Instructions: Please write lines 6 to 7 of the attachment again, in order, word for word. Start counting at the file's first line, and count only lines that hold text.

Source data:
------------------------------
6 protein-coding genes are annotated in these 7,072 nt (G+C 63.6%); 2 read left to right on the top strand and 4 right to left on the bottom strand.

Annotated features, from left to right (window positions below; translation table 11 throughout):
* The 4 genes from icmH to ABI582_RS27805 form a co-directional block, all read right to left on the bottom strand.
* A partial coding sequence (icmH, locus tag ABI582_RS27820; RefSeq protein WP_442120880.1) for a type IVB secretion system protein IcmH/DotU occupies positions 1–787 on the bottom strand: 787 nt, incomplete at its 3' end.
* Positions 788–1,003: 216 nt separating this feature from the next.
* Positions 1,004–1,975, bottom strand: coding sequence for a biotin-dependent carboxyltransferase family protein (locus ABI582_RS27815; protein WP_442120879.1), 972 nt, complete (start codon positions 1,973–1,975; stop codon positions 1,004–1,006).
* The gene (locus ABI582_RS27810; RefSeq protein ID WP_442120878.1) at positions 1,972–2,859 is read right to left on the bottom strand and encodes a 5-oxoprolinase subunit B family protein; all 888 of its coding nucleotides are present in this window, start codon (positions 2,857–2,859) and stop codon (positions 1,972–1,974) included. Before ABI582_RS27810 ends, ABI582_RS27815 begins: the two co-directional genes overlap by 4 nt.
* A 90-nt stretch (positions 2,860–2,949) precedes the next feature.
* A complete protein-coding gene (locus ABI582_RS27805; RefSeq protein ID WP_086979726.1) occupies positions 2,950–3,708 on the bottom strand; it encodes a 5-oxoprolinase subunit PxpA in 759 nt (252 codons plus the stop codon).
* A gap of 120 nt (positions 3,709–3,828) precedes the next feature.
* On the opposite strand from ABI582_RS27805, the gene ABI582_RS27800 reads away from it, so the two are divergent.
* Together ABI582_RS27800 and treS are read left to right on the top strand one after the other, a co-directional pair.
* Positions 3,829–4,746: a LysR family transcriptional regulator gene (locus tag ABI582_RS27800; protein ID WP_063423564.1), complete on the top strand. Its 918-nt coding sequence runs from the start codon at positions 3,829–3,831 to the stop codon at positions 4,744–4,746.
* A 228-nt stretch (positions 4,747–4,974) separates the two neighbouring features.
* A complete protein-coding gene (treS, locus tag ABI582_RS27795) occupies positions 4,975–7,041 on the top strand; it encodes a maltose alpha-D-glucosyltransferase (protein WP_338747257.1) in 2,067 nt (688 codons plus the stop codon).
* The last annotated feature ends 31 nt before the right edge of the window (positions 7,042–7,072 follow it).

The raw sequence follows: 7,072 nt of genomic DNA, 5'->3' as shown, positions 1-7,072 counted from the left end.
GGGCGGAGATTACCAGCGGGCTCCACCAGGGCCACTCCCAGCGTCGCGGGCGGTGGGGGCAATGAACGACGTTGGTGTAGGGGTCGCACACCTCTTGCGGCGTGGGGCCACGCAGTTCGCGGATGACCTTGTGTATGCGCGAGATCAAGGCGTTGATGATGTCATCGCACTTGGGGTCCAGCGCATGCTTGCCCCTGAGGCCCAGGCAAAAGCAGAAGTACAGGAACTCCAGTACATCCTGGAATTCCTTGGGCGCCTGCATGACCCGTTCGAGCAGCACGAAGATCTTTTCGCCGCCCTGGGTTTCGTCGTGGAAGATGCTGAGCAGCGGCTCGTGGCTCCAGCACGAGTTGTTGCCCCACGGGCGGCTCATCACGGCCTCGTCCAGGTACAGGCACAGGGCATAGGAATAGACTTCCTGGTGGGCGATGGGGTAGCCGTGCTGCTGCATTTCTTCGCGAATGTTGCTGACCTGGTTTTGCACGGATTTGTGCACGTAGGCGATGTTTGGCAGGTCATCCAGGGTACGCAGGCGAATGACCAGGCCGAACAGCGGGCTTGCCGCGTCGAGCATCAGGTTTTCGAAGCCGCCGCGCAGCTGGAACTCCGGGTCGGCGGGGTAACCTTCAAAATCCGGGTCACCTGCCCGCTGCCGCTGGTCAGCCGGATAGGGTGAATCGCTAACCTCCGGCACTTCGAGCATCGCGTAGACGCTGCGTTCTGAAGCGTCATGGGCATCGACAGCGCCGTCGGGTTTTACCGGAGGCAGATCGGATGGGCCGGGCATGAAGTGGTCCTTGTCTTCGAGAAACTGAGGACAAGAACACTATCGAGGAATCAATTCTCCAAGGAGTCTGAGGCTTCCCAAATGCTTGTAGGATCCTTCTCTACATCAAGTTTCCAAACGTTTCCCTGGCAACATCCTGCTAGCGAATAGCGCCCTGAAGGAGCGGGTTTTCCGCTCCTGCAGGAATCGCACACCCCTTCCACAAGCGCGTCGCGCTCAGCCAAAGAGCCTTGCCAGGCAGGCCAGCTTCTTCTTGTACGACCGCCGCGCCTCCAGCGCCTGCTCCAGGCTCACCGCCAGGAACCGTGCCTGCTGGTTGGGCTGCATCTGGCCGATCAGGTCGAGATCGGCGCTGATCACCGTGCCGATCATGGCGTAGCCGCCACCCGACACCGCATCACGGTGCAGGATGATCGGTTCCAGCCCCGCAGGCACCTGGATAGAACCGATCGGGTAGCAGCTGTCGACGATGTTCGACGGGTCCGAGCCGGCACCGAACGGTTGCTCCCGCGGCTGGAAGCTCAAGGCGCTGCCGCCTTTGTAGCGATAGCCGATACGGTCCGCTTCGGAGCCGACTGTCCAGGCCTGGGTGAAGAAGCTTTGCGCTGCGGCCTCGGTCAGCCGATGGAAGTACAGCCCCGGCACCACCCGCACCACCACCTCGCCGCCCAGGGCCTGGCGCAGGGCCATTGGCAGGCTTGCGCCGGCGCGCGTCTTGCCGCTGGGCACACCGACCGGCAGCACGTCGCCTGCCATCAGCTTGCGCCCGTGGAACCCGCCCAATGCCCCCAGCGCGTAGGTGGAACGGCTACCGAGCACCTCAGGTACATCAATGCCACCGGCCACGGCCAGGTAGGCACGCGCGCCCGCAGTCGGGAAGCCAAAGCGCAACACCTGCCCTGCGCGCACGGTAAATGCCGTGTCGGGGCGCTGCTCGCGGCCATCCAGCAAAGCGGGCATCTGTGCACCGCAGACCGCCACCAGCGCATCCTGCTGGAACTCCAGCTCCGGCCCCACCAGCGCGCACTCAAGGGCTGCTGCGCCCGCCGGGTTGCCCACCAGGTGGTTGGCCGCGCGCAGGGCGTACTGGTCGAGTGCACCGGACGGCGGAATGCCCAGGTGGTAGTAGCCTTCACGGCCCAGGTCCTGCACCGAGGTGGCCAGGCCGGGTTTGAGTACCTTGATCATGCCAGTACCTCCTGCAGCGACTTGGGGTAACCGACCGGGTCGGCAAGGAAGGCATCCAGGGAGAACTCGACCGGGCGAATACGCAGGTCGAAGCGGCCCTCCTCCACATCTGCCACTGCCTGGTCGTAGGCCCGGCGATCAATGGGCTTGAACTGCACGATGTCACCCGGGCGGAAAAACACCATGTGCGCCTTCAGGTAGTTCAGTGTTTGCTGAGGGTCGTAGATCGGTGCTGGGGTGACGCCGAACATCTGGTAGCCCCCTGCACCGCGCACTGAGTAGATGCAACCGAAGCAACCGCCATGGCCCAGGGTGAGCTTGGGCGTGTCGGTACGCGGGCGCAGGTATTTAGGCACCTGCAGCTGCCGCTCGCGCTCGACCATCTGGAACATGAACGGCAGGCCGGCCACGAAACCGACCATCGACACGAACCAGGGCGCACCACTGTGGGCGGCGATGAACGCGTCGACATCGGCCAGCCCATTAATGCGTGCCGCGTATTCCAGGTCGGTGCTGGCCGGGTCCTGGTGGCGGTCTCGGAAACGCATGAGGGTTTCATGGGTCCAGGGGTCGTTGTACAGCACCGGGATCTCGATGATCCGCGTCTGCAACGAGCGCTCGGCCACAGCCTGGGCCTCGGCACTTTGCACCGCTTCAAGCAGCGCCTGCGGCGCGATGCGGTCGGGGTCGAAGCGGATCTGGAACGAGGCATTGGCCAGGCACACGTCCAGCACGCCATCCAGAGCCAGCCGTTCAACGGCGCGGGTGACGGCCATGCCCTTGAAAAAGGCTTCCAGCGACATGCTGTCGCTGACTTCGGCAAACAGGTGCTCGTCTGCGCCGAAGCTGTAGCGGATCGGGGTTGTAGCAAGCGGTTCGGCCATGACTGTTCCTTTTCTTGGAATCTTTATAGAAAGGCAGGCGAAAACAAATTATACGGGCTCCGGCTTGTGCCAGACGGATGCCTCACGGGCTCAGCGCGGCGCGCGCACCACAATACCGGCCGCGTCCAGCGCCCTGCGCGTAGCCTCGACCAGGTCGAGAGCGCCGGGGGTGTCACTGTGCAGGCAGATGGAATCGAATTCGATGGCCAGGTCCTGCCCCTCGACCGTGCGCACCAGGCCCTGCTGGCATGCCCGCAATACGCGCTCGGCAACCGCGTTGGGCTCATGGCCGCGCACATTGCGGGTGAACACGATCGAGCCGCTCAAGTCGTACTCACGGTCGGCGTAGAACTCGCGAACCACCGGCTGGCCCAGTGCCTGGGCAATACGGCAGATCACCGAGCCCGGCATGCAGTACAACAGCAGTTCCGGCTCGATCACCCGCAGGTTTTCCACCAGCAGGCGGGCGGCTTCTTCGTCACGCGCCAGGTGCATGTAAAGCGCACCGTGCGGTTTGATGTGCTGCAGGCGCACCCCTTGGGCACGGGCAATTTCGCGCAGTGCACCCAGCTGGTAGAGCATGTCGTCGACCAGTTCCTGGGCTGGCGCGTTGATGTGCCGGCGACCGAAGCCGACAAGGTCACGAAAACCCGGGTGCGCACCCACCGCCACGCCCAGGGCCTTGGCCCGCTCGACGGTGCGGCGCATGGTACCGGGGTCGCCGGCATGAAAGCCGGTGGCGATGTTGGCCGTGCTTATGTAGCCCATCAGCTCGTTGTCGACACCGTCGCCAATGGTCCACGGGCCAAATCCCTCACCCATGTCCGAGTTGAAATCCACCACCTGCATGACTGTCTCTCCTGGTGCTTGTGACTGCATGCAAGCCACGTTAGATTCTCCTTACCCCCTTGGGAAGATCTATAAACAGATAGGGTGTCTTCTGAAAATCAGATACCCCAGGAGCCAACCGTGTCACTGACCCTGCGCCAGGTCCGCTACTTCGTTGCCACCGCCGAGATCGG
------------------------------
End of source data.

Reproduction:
* Positions 1,004–1,975, bottom strand: coding sequence for a biotin-dependent carboxyltransferase family protein (locus ABI582_RS27815; protein WP_442120879.1), 972 nt, complete (start codon positions 1,973–1,975; stop codon positions 1,004–1,006).
* The gene (locus ABI582_RS27810; RefSeq protein ID WP_442120878.1) at positions 1,972–2,859 is read right to left on the bottom strand and encodes a 5-oxoprolinase subunit B family protein; all 888 of its coding nucleotides are present in this window, start codon (positions 2,857–2,859) and stop codon (positions 1,972–1,974) included. Before ABI582_RS27810 ends, ABI582_RS27815 begins: the two co-directional genes overlap by 4 nt.